How the natural pigments of marine life inspired a beauty startup – News @ Northeastern
While earning a PhD in chemistry at Northeastern, Camille Martin worked with Leila Deravi, an assistant professor of chemistry and chemical biology, who has been exploring pigments and proteins in marine life for six years.
Martin recognized an opportunity to develop beauty products from marine ecosystems.
Martin and Deravi co-founded Seaspire Skin Care, a promising 2019 startup. The progress Martin was pushing inspired other budding entrepreneurs to contact her for information and advice. As a result of these connections, Martin formed Alexandria Growth Brands, a Massachusetts-based company that supports aspiring entrepreneurs looking to start tech companies.
In support of his efforts, Martin received a first prize of $ 5,000 Innovator Award north-east Women who empower themselves inclusion and entrepreneurship initiative. The awards recognize 19 female graduates or current students at Northeastern. The organization is distributing a total of $ 100,000 in grants to help fund 17 businesses.
Martin was not considering becoming an entrepreneur.
âAll of my early efforts were focused on creating a great resume to get a job at a multinational beauty company,â Martin said. âI never thought I would be able to do the kind of work I do right now: running a commodities company and thinking about how we can support emerging brands. “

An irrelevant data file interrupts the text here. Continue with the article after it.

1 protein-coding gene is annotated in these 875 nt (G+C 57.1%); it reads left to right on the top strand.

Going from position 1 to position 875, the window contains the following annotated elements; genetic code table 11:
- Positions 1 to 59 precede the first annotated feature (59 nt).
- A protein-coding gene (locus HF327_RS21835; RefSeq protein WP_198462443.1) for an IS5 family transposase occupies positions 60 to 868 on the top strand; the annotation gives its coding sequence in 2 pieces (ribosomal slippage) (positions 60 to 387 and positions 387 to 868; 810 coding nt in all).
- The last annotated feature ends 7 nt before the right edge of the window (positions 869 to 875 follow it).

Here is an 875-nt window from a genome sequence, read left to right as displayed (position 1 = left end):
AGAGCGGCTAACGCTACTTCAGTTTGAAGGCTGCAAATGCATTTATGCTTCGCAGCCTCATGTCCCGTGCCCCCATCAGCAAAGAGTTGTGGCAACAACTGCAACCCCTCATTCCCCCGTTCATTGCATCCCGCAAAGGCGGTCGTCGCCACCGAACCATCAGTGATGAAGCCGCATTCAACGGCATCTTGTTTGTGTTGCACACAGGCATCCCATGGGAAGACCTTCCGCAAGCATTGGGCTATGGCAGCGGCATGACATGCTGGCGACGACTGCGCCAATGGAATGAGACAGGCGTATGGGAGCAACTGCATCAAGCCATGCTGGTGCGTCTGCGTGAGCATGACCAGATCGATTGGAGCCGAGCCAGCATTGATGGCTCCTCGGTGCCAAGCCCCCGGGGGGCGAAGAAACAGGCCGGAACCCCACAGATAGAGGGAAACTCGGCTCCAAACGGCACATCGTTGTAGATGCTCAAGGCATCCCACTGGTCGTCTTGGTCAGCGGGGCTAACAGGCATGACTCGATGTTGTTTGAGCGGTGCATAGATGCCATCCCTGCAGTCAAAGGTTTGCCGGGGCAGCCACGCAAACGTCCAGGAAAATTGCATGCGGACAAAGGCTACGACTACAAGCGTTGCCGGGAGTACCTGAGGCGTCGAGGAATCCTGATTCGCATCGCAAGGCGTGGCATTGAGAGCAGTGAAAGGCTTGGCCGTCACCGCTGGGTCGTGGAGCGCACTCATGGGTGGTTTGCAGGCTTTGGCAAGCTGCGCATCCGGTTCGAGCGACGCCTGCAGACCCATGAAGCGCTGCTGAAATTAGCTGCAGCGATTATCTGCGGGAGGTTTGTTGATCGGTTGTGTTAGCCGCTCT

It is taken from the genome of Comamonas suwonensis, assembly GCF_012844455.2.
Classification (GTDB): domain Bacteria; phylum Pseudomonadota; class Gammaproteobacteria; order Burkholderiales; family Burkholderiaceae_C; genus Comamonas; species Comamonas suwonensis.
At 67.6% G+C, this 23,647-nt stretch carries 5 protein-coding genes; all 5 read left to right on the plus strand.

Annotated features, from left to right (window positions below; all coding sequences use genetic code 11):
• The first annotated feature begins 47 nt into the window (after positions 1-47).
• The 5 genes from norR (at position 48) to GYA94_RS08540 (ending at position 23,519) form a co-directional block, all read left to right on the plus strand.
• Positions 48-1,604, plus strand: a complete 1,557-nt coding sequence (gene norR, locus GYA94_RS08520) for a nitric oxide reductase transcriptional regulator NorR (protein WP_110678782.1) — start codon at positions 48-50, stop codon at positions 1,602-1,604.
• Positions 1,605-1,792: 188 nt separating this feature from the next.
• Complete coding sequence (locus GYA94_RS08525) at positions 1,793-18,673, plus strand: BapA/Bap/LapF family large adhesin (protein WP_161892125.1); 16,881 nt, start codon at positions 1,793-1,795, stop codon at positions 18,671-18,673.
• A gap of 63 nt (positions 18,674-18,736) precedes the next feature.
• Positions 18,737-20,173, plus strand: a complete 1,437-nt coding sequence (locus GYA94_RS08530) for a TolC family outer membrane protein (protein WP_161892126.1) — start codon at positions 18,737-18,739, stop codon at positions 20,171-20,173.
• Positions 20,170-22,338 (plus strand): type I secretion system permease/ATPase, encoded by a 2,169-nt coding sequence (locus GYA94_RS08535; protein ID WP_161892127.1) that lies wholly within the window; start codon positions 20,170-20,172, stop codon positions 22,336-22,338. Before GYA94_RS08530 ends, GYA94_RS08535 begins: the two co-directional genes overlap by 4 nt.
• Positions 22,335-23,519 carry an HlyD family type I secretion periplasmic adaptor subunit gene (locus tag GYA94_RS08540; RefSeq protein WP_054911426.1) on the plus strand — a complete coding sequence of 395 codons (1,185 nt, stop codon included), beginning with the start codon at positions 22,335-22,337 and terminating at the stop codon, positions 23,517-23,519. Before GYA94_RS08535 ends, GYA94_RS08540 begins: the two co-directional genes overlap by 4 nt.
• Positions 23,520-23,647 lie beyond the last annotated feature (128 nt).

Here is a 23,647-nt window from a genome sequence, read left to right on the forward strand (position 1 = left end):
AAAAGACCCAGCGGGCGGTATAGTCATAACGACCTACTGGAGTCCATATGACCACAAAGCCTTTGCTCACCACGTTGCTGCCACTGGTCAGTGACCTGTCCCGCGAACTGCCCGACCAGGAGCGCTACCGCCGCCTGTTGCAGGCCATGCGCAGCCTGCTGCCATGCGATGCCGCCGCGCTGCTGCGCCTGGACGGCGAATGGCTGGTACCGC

Her career plans changed when she hooked up with Deravi. Their partnership resulted in the filing of two provisional patents in their first three months together.
âWe had worked on the study of animals with changing colors such as octopus, squid and cuttlefish,â explains Martin. âThey are known to quickly change their appearance when it comes to their texture, color and shape. Initially, we were interested to see how a molecule found in these animals could be used as a new dye for cosmetics.
Deravi would become Seaspire’s scientific advisor. Martin, the CEO, focused on business applications of science with support from Kevin Scanlon, a professor of entrepreneurship and innovation practice at Northeastern.
“She [developed] a business plan, an investor presentation and a customer survey on the product, âsays Scanlon, who has advised Martin for several years. “Camille is one of the best entrepreneurs I have met at university, an intelligent, balanced and attentive personality.”
Seaspire is in the process of selling its proprietary ingredient blends to partners who could apply them to their product lines, Martin explains. Along the way, she applied the lessons of her startup to advise the three teams of entrepreneurs who could sign with Alexandria Growth Brands.
âWomen are my first target group,â says Martin. âBut I also hope to reach out to other people who may also be underserved for entrepreneurship. It can be a racial demographics; it may be in places, to help people in rural areas.
âThis capital,â she says of her $ 5,000 Innovator Award, âis going to be used to help these groups.â
Martin hopes to establish a long-term relationship with Women Who Empower.
âI look forward to further developing relationships with Northeastern’s entrepreneurial ecosystem and creating a pipeline to engage with students,â says Martin.
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